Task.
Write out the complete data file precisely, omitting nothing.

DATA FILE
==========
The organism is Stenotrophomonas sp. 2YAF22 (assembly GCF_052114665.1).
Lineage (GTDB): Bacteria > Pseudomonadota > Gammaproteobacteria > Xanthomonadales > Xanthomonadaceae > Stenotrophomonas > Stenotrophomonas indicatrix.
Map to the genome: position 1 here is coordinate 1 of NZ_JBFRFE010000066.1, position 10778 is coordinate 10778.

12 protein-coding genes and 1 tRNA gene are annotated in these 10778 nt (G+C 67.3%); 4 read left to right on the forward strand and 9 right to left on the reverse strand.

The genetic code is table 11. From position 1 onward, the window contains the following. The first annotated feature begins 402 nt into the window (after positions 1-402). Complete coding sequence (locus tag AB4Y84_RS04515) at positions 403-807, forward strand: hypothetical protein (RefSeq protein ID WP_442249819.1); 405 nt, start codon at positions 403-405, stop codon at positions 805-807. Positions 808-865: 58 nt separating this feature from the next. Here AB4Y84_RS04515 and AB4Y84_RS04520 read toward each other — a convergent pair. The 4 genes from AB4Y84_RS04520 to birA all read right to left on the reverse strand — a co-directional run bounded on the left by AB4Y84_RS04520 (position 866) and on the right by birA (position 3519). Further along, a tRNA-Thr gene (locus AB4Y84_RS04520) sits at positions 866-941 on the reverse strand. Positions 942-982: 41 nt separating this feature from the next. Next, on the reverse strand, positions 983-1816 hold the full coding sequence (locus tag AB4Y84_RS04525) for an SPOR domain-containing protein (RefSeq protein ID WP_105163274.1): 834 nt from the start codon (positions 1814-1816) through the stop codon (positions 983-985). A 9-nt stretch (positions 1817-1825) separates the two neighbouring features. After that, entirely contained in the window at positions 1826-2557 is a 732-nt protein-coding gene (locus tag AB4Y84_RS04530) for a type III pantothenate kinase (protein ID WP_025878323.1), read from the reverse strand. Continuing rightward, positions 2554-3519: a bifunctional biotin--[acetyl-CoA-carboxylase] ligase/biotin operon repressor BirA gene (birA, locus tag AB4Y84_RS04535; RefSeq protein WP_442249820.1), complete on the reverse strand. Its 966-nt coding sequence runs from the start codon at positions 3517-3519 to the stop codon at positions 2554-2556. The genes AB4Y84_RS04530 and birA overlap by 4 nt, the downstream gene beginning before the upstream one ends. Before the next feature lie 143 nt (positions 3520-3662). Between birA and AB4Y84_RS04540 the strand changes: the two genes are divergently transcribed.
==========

The organism is Stenotrophomonas sp. 2YAF22 (assembly GCF_052114665.1).
Lineage (GTDB): Bacteria > Pseudomonadota > Gammaproteobacteria > Xanthomonadales > Xanthomonadaceae > Stenotrophomonas > Stenotrophomonas indicatrix.
Map to the genome: position 1 here is coordinate 1 of NZ_JBFRFE010000066.1, position 10778 is coordinate 10778.

12 protein-coding genes and 1 tRNA gene are annotated in these 10778 nt (G+C 67.3%); 4 read left to right on the forward strand and 9 right to left on the reverse strand.

The genetic code is table 11. From position 1 onward, the window contains the following. The first annotated feature begins 402 nt into the window (after positions 1-402). Complete coding sequence (locus tag AB4Y84_RS04515) at positions 403-807, forward strand: hypothetical protein (RefSeq protein ID WP_442249819.1); 405 nt, start codon at positions 403-405, stop codon at positions 805-807. Positions 808-865: 58 nt separating this feature from the next. Here AB4Y84_RS04515 and AB4Y84_RS04520 read toward each other — a convergent pair. The 4 genes from AB4Y84_RS04520 to birA all read right to left on the reverse strand — a co-directional run bounded on the left by AB4Y84_RS04520 (position 866) and on the right by birA (position 3519). Further along, a tRNA-Thr gene (locus AB4Y84_RS04520) sits at positions 866-941 on the reverse strand. Positions 942-982: 41 nt separating this feature from the next. Next, on the reverse strand, positions 983-1816 hold the full coding sequence (locus tag AB4Y84_RS04525) for an SPOR domain-containing protein (RefSeq protein ID WP_105163274.1): 834 nt from the start codon (positions 1814-1816) through the stop codon (positions 983-985). A 9-nt stretch (positions 1817-1825) separates the two neighbouring features. After that, entirely contained in the window at positions 1826-2557 is a 732-nt protein-coding gene (locus tag AB4Y84_RS04530) for a type III pantothenate kinase (protein ID WP_025878323.1), read from the reverse strand. Continuing rightward, positions 2554-3519: a bifunctional biotin--[acetyl-CoA-carboxylase] ligase/biotin operon repressor BirA gene (birA, locus tag AB4Y84_RS04535; RefSeq protein WP_442249820.1), complete on the reverse strand. Its 966-nt coding sequence runs from the start codon at positions 3517-3519 to the stop codon at positions 2554-2556. The genes AB4Y84_RS04530 and birA overlap by 4 nt, the downstream gene beginning before the upstream one ends. Before the next feature lie 143 nt (positions 3520-3662). Between birA and AB4Y84_RS04540 the strand changes: the two genes are divergently transcribed.